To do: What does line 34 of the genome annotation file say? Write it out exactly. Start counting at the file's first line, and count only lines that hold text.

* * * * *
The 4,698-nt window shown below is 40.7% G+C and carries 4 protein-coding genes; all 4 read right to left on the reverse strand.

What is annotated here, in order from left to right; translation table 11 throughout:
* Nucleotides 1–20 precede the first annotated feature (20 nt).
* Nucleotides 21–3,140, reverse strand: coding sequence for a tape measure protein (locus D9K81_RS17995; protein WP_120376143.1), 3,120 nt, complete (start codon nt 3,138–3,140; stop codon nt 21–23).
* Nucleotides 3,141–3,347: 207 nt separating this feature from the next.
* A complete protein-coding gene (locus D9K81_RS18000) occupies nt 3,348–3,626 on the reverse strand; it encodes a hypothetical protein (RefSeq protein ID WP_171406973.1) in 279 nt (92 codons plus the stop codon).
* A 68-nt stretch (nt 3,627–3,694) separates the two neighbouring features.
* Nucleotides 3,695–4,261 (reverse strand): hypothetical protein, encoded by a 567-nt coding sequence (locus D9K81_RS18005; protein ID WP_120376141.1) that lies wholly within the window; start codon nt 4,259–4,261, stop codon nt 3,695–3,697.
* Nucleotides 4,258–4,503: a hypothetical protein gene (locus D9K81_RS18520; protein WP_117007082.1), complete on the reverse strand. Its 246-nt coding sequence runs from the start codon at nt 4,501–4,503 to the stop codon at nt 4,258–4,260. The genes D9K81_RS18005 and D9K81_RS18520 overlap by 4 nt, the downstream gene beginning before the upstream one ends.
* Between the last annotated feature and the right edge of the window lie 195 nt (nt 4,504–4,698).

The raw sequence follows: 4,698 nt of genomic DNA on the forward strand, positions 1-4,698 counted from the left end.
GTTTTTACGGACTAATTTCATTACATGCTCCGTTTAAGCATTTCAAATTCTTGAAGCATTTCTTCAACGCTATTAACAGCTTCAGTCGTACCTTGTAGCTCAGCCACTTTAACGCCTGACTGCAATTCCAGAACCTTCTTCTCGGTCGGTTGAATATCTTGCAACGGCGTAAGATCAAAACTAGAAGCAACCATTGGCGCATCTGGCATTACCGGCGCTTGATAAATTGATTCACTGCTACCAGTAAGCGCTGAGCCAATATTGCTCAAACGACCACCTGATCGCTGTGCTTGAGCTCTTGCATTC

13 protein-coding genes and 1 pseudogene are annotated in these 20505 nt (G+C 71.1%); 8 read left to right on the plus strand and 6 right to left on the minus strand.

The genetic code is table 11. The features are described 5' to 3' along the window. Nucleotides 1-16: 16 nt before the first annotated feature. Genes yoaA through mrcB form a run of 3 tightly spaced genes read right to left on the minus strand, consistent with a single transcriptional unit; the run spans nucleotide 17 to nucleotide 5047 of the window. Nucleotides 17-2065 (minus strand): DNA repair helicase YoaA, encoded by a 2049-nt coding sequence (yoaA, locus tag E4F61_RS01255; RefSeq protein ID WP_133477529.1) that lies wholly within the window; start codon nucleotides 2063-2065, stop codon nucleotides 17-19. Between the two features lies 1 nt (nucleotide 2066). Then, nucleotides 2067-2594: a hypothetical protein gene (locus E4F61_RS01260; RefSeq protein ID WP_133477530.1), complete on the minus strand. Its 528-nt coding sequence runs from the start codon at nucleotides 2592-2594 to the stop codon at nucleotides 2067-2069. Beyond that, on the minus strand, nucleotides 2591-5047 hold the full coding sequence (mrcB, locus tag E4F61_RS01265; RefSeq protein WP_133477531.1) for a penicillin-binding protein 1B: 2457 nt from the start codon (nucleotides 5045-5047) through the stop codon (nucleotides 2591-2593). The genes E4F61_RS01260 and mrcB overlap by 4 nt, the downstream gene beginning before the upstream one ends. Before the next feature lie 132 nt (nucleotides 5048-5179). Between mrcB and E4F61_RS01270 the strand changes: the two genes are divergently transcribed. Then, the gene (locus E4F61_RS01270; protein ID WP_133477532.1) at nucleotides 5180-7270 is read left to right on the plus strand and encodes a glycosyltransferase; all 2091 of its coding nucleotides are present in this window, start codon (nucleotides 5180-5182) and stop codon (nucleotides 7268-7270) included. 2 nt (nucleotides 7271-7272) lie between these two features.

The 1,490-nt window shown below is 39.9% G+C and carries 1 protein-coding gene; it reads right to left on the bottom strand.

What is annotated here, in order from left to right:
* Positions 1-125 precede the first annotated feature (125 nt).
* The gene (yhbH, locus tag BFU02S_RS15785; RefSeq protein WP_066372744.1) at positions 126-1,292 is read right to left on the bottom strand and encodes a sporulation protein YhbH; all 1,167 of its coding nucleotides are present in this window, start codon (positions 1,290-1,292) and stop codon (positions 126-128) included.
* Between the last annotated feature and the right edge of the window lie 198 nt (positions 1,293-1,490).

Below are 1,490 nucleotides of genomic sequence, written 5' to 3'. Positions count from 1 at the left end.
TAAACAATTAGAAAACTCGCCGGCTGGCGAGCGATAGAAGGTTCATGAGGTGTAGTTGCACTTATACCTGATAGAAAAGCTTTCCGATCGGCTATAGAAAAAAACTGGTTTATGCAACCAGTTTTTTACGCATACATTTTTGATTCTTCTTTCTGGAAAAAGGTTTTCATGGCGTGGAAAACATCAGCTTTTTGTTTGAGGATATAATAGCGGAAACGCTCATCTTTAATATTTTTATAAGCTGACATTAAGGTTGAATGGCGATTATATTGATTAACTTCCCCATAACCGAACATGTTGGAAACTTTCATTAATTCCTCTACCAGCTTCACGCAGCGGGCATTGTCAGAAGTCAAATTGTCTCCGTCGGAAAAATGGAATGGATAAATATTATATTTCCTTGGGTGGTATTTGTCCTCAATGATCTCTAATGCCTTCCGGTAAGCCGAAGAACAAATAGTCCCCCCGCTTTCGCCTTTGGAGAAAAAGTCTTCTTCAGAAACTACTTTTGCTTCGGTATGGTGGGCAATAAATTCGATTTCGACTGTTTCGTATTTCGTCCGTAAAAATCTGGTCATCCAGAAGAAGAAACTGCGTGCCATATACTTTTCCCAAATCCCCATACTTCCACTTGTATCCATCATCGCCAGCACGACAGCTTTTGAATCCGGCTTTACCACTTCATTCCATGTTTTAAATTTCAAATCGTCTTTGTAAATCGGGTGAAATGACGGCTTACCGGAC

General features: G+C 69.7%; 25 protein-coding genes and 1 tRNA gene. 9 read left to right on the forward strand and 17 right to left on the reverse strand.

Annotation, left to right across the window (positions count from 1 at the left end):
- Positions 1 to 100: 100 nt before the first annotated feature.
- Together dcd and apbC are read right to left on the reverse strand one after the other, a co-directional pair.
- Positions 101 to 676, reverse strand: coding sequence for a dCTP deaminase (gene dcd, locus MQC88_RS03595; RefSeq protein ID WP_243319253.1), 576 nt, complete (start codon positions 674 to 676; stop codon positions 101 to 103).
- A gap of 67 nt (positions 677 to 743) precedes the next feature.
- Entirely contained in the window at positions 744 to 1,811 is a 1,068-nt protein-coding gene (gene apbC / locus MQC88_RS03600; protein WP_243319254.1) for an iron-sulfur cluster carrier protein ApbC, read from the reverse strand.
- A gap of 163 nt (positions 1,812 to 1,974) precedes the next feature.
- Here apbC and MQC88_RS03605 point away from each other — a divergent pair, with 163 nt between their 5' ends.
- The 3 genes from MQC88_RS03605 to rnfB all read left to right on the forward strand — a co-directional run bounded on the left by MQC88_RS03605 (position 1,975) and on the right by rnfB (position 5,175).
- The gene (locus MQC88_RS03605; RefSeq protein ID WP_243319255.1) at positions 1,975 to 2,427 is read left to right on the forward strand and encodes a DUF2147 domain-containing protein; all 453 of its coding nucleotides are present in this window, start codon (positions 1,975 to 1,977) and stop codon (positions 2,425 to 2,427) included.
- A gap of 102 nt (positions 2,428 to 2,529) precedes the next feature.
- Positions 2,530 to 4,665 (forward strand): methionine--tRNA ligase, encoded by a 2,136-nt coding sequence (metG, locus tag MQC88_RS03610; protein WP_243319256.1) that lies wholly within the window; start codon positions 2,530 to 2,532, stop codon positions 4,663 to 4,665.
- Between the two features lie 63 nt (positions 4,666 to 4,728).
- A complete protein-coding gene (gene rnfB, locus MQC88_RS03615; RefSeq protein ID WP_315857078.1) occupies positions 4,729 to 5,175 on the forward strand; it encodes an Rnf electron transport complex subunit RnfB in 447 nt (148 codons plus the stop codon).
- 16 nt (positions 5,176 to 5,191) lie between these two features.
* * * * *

- Positions 2,530 to 4,665 (forward strand): methionine--tRNA ligase, encoded by a 2,136-nt coding sequence (metG, locus tag MQC88_RS03610; protein WP_243319256.1) that lies wholly within the window; start codon positions 2,530 to 2,532, stop codon positions 4,663 to 4,665.